A Lesson Learned At The Caprice Bar Mykonos
It was my first night in Mykonos and I was having the time of my life.
I was in the energetic Caprice Bar and the place was jumping – a good-looking European crowd leaning against the bar, seated at the few tables and, just past the archways leading to the small patio, sitting outside looking across the water to the famous Mykonos windmills.
Fresh off the plane from America and too anxious to take the ferry, I had caught a flight from Athens in order to rush to Mykonos . I dropped the bags in my room and, at the advice of my lively hairdresser at the time who insisted I visit the Greek Islands (for which I am forever grateful, thank you Dugan!), bolted straight to Caprice Bar.
It was getting to be about sunset time and this is the most popular bar for sunset on Mykonos. I was in the right place at the right time but I was about to learn a valuable lesson about partying in Greece: don’t drink ouzo.
On the surface, you may think this is a crazy notion. It would be like not drinking beer in Germany, wine in France or tequila in Mexico. When you land at the airport in Athens, you see advertisements for ouzo everywhere – on billboards, on the taxis and especially on the luggage carts.
But things are a bit different when you travel in Greece. And one of those lessons I learned was not to drink ouzo.
First of all, it tastes terrible. It’s almost like Jagermeister but more like some type of medicine. It took a couple of doses of it and a grimacing expression prompted the bartender to kindly tell me, “you know, you should really have it mixed half with water.”
Secondly, you don’t realize how ridiculously potent it because the taste somehow masks it. But it’s potent and I soon got so blitzed I was melting into the counter of the bar.
But I was also having a blast. I was in Greece, I was in a happening bar and I was drinking in Europe, for crying out loud, for the first time in my life. There were pretty girls all around me, model-looking types dressed in chic and stylish outfits that just seemed so, well, European. They must not sell those dresses in America.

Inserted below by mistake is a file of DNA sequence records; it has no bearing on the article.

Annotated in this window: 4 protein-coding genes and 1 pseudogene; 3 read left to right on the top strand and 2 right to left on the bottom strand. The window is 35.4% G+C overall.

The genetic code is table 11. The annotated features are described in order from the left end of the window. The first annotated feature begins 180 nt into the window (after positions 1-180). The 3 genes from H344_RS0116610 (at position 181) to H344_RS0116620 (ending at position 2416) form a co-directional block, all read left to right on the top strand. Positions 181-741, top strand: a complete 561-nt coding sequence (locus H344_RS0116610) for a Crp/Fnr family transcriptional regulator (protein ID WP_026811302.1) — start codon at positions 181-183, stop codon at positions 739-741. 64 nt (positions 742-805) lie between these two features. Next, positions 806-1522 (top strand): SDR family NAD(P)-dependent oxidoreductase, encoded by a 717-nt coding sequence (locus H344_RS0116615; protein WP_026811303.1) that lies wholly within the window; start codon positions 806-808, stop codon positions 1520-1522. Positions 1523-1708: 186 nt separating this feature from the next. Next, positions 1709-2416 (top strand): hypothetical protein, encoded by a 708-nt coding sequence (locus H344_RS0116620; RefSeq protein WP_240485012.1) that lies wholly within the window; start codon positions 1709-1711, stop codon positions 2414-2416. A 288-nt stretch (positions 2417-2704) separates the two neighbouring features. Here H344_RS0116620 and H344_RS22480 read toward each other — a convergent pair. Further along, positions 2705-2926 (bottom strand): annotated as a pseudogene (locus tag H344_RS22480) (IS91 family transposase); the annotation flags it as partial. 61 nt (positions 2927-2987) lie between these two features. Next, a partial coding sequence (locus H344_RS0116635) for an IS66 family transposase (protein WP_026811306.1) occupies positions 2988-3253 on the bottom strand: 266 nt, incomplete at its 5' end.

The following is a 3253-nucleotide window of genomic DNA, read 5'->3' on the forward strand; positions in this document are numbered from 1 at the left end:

I had become fast friends with a group of people next me and one asked why the heck I was drinking ouzo. Because, I stated, it’s what I thought one was supposed to drink while in Greece.
“Heck no,” he said practically loud enough for the entire bar to hear him. “It’s terrible! We don’t drink that stuff!”
“Well then,” I inquired, as I had seen them doing shots by the shaker full, “what the heck do you do drink?
He beamed, poured me a shot from his shaker and said: “kamikazes!”
By this time, the ouzo had my eyes rolling around my sockets as if they were on a pinwheel. When I finally decided to move, I realized my legs were no longer sturdy limbs but rubbery objects likely to take me in a direction of their own choosing.
I managed to wobble to a gyro stand and somehow found my way back to my hotel. In the Greek Islands, you have to turn in your room key when you leave for the day or nite (it’s because, Dugan explained, people would get so drunk they would lose them, and I could certainly relate to that theory at this moment) and I mumbled a blur to the person behind the desk who somehow understood it as my room number to give me the key.
I collapsed onto the bed, took a couple of drunken bits of my gyro (once missing my mouth entirely and instead putting part of it into my cheek) and eventually fell asleep a complete mess.
In the morning – the late morning – I emerged to the lobby and a different person behind the desk asked of me, “you had a good night last night!?”
“Why yes, I had a lot of fun, thank you,” I replied.
“Enjoy the Caprice Bar?”
I paused for a second, wondering how did he knew where I was last night. “Why yes, I did indeed,” I responded.
He then leaned over to me, as if to ready to divulge some kind of military secret and said, “stay away from the ouzo. It’s not good for you.”
No truer words were ever spoken and I hardly had a drop the rest of the trip (and then only with a friend who arrived a few days later and insisted upon it) or any subsequent trips to Greece.
Mostly while in Greece, I drink its Mythos beer. But then again, there’s a lot of shots bartenders pour and people drink in Greece. Just stay away from the ouzo.